About twice every year, I carefully select a few words to represent my intentions and goals for how I want to live and “be” in the months ahead. It usually happens at the start of a New Year and right now, at the halfway-is point of the calendar year.

You can think of this exercise as intention-setting, but really, it’s much more than that.

Rather than existing as a run-of-the-mill New Year’s Resolution or a commitment to a “thing” that I might want to do, the words I choose represent the internal, inner-worldly place from which I want to live, moving forward.

The words I choose are those with which I wish to build my “house,” a sentiment based upon one of my favorite poems from 14th century Sufi Muslim poet, Hafiz, who wrote, “The words we speak become the house we live in.”

According to Hafiz, our words and stories build a proverbial “house” — an invisible, personal space that we inhabit within ourselves. It is from this place that we depart to engage with the world, invite in our loved ones and friends, and return home from venturing out to work, and so on.

In less poetic terms, what Hafiz means to say is that our words are representations of our perceptions as human beings. Our perceptions largely (but not entirely) shape our realities.

The words that we use are not just tools for communicating; they represent the narrative fabric of how we understand anything, at all. Words aren’t only a means for sharing ideas, they create our understandings of who we are and why we do what we do. Our words craft stories of meaning, significance, and relevance. Our words represent our felt experiences, our reasons for being, our values and beliefs, and our motivations for dreaming and striving and trying to live well.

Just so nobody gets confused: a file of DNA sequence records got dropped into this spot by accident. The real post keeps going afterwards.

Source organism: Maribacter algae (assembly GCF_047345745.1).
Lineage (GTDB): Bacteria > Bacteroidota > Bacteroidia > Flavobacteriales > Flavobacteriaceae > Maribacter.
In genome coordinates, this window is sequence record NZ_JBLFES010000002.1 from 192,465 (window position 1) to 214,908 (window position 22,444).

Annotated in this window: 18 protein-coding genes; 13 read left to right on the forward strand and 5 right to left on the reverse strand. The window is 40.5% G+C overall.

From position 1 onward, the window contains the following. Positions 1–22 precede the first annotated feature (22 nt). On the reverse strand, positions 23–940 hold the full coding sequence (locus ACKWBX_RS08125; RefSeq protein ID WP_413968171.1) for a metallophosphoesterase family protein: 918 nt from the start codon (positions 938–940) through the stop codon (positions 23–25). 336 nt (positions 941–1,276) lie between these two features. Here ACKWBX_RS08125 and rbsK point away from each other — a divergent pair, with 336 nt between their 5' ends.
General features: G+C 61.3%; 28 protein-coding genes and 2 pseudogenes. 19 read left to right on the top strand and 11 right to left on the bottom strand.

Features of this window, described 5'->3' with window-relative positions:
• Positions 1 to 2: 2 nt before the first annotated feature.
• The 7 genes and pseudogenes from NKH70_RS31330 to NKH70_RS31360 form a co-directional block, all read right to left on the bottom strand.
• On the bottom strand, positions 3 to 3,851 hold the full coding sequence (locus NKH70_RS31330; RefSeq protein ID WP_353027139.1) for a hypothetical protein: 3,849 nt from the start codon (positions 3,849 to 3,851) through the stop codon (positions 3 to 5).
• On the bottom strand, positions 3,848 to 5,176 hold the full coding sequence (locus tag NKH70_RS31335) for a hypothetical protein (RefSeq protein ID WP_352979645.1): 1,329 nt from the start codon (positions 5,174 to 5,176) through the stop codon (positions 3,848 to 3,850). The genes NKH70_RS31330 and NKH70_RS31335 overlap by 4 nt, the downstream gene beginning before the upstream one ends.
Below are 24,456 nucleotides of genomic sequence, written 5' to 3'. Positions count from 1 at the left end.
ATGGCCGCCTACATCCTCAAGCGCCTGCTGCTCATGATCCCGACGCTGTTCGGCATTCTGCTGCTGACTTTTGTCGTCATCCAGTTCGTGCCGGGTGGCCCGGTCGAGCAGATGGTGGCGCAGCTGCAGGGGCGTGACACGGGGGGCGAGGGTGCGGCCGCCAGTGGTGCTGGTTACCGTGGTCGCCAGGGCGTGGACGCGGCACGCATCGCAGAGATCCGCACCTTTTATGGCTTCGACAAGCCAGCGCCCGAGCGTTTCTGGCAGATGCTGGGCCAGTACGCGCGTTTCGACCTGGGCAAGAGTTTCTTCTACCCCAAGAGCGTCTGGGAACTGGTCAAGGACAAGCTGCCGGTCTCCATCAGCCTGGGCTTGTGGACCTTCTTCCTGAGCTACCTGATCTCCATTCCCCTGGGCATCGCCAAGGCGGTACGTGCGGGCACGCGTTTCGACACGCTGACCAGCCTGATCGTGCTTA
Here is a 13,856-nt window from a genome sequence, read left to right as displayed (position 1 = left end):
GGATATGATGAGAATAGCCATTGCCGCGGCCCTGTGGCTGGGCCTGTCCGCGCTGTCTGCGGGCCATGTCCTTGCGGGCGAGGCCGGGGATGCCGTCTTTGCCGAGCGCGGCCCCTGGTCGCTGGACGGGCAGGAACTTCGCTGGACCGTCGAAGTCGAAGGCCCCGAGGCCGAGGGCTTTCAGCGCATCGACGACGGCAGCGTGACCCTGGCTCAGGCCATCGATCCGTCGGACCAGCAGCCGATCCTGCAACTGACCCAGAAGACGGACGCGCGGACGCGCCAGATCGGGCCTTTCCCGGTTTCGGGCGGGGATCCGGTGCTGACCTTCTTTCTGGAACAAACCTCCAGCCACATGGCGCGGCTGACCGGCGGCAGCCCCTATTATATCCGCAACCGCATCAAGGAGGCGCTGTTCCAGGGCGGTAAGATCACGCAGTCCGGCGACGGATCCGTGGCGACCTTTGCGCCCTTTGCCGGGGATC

Altogether, the words we think, speak and share create a sort of “home” in which we dwell.

My questions for you today my friend, are:

— How aware are you of the words that you have been using lately to build the “house” in which you’ve been living?

— What words and stories have been building the “house” of your perceptions of reality?

— What, in turn, has the “house” in which you’ve been living come to feel like? What has the figurative place from which you’ve been living out your days become, for you? Is that where you want to live? What words and stories might you like to replace if you were to rebuild that house, from the bottom, up?

Today, I’m sharing a 10-part creative process for using your imagination to shed light on the so-called “house” in which you’ve been living lately.

This is a playful, creative exercise in which you’ll describe the figurative home that your words and stories have built so far this year, and then, you’ll do some metaphorical “DIY” demolition and reconstruction, HGTV style(!), to support the life you want to live using your words and stories.

Ready to dive in? Let’s go!

How to Rebuild the “House” in Which You’ve Been Living Lately

Part 1. Craft an image of your “house.”

If it’s true that “the words we speak build the house we live in,” what is the proverbial “house” in which you have been living, so far this year? We begin with an honest and personal reflection on your feeling states to cast some conscious awareness and intentionality around the oftentimes subtle, subconscious, or unspoken reality of your experiences of late. Awareness is power!